Paul, I tried to tackle that in this post.

      • Paul

        Certainly making a change “during” Lent is different than making a change “for” Lent; and having a prescribed time in which to do so (socially, personally, religiously, whatever) is helpful. But it seems to me that it could be better to set aside a time for making a change in one’s life as a self-discipline rather than piggy-back off a “system” that one does not accept from the start. I do not make any “New Year Resolutions” as I find that such resolutions do not help. But do make “New Resolutions” as such time as they are necessary for my own life, or for such time as my behavior negatively affects the greater good of those withwhom I am involved. BTW – I enjoy reading your posts.

  • Eli

    Uh…is it just me, or isn’t this part a religious trapping:

    “We want to live in a particular tradition, reinforced by particular rituals, and supported by a particular community. All three woven together in support of a particular telos.”

    That sounds pretty distinctively religious (and unsupported by, say, evidence) to me.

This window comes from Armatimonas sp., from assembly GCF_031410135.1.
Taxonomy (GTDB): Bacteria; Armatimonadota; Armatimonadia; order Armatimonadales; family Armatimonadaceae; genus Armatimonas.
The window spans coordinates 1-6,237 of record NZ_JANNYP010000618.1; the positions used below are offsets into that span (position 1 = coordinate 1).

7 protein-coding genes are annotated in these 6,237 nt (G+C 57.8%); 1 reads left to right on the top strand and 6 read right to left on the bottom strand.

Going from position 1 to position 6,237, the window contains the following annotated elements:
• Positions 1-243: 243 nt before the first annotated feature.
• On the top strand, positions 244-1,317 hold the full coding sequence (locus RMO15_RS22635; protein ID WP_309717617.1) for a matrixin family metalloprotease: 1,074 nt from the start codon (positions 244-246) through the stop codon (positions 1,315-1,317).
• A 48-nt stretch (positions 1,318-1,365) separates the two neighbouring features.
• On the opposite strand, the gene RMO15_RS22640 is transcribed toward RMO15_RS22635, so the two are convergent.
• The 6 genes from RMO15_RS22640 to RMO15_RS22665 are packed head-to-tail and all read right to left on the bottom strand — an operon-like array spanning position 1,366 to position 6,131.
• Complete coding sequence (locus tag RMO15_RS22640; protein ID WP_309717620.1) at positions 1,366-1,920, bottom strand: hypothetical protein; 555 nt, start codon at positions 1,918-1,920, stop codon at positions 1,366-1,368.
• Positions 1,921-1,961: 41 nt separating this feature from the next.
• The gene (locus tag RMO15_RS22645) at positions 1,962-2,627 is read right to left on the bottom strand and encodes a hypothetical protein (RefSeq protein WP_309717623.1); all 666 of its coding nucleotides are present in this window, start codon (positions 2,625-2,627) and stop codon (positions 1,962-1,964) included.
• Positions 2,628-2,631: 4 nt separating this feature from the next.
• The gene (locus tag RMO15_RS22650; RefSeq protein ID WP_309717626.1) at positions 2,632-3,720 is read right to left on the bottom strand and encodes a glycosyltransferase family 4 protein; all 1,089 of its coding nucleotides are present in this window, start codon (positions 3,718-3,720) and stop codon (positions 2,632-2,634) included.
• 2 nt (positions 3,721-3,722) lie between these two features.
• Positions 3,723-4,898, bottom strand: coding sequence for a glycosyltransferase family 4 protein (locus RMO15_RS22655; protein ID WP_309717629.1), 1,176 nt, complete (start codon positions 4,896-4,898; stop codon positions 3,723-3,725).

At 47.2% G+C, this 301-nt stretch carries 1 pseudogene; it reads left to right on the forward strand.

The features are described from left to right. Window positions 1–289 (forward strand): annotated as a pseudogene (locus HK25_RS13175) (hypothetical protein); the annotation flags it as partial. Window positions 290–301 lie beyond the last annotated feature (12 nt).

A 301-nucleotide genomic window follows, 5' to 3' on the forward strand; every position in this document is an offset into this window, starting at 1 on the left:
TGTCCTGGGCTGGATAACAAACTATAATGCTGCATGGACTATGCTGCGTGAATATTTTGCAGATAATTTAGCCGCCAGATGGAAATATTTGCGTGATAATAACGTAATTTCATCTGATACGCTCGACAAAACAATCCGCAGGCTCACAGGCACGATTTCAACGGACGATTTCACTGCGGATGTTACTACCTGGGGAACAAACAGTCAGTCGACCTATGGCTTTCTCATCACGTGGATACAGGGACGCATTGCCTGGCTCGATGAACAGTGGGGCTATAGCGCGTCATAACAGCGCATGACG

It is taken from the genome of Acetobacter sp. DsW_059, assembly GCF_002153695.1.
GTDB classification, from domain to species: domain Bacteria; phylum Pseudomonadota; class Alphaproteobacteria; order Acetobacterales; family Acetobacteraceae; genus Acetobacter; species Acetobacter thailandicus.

• Dominick Lawton

    I’m not quite sure what to think about this. If de Botton’s project is at all similar to yours, Leah — and it looks like it probably is — then yes, instrumentalizing the by-products of organized religious doctrine to “make us all better” or “lead a more fulfilling life” is insulting and stupid (also plays into a tendency shared by both theists and atheists that I HATE: namely, assuming that the intellectual structures of religion are the only possible vehicle for the emotional and social life they can impart. Reverence, charity, community spirit, awe, etc. are not magically unlocked for you by belief in God. They’re accessible, in different ways and with different objects, to secularists.)

    On the other hand, from an anthropological/religious studies/cultural studies/historical standpoint, I couldn’t agree more with him that “Probably the most boring question you can ask about religion is whether or not the whole thing is “true.”” I care infinitely more about understanding how religion can and does work and what religion does than about fine-tuning my epistemological equipment. I want its stories, not its myths.